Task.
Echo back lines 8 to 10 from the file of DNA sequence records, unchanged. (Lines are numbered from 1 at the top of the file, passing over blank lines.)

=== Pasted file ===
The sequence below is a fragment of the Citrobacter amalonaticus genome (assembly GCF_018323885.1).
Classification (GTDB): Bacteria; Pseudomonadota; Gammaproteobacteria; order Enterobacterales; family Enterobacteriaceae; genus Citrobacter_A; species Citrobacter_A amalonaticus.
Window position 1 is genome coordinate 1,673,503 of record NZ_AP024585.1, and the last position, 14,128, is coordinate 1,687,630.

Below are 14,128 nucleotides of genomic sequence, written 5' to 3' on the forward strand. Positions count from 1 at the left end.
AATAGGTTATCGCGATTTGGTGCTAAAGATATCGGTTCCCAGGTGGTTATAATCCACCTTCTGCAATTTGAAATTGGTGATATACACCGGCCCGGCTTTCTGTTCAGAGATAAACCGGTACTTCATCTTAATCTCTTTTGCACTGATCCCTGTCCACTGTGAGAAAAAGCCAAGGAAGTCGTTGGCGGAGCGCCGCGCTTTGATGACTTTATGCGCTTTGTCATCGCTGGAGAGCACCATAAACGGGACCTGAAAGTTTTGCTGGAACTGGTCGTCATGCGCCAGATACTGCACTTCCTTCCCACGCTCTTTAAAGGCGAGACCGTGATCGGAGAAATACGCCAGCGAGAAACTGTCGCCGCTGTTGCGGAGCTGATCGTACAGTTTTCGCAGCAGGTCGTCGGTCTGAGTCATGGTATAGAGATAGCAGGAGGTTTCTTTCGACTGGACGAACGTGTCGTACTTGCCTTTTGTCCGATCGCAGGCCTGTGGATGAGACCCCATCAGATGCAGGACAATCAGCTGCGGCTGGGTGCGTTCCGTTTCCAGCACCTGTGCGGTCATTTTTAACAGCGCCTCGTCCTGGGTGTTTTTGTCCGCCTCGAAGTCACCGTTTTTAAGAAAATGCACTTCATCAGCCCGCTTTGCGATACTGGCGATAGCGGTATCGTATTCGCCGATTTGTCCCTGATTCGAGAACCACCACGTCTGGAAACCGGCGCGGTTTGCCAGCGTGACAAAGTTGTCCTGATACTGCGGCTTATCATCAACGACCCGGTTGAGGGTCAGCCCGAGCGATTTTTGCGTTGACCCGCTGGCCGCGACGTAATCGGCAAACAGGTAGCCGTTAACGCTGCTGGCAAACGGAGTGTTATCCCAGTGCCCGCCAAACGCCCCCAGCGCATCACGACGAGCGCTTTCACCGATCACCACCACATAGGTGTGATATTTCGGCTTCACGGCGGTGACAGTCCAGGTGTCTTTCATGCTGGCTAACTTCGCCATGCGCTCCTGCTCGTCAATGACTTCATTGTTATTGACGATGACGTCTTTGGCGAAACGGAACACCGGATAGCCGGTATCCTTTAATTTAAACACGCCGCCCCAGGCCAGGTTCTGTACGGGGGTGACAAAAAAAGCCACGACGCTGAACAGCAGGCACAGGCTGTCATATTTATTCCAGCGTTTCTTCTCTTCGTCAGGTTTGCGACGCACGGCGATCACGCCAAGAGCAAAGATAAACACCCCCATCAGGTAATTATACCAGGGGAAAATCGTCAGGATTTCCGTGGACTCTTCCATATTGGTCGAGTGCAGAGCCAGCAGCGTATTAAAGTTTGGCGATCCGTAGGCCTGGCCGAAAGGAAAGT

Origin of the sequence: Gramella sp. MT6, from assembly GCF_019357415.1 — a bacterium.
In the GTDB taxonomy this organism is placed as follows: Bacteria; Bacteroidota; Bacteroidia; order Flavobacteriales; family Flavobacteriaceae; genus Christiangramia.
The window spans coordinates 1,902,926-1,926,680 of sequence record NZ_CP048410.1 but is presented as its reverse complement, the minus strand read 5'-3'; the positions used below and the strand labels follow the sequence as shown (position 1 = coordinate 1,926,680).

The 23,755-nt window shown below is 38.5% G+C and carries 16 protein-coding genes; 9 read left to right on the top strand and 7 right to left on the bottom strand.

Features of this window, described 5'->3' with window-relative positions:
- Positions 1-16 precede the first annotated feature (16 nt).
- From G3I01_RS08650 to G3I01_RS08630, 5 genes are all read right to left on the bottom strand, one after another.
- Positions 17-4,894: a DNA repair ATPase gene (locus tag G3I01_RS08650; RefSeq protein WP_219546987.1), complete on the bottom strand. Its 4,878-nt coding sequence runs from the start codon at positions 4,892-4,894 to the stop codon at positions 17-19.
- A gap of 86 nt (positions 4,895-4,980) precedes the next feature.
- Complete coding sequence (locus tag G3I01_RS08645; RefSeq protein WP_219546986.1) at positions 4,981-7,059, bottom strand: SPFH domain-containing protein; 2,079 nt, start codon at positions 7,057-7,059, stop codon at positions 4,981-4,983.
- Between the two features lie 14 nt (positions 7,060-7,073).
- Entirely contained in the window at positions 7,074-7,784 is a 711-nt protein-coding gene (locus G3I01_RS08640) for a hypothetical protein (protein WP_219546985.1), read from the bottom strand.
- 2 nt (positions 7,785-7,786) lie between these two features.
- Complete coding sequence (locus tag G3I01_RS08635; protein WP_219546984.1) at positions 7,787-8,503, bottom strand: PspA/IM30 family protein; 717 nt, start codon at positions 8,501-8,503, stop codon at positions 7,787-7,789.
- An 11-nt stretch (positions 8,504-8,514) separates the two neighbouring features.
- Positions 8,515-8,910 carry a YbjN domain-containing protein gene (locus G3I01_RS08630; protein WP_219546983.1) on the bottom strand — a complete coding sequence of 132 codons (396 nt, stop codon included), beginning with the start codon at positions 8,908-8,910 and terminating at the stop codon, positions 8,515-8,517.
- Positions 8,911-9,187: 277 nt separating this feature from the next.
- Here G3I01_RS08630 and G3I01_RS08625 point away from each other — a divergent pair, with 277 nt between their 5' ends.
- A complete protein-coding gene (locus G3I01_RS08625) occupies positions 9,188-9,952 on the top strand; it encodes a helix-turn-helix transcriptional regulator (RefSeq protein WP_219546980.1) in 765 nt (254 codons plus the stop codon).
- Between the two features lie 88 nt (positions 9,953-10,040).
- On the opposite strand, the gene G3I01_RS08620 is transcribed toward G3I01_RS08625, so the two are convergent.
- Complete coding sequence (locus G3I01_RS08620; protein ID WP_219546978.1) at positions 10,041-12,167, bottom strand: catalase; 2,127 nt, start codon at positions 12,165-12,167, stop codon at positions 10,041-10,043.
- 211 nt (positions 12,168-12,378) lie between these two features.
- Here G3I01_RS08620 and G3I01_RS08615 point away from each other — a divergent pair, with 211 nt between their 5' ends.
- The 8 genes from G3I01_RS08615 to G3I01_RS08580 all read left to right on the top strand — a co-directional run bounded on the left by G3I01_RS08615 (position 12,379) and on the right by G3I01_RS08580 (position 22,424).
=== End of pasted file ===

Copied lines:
The window spans coordinates 1,902,926-1,926,680 of sequence record NZ_CP048410.1 but is presented as its reverse complement, the minus strand read 5'-3'; the positions used below and the strand labels follow the sequence as shown (position 1 = coordinate 1,926,680).

The 23,755-nt window shown below is 38.5% G+C and carries 16 protein-coding genes; 9 read left to right on the top strand and 7 right to left on the bottom strand.

Features of this window, described 5'->3' with window-relative positions: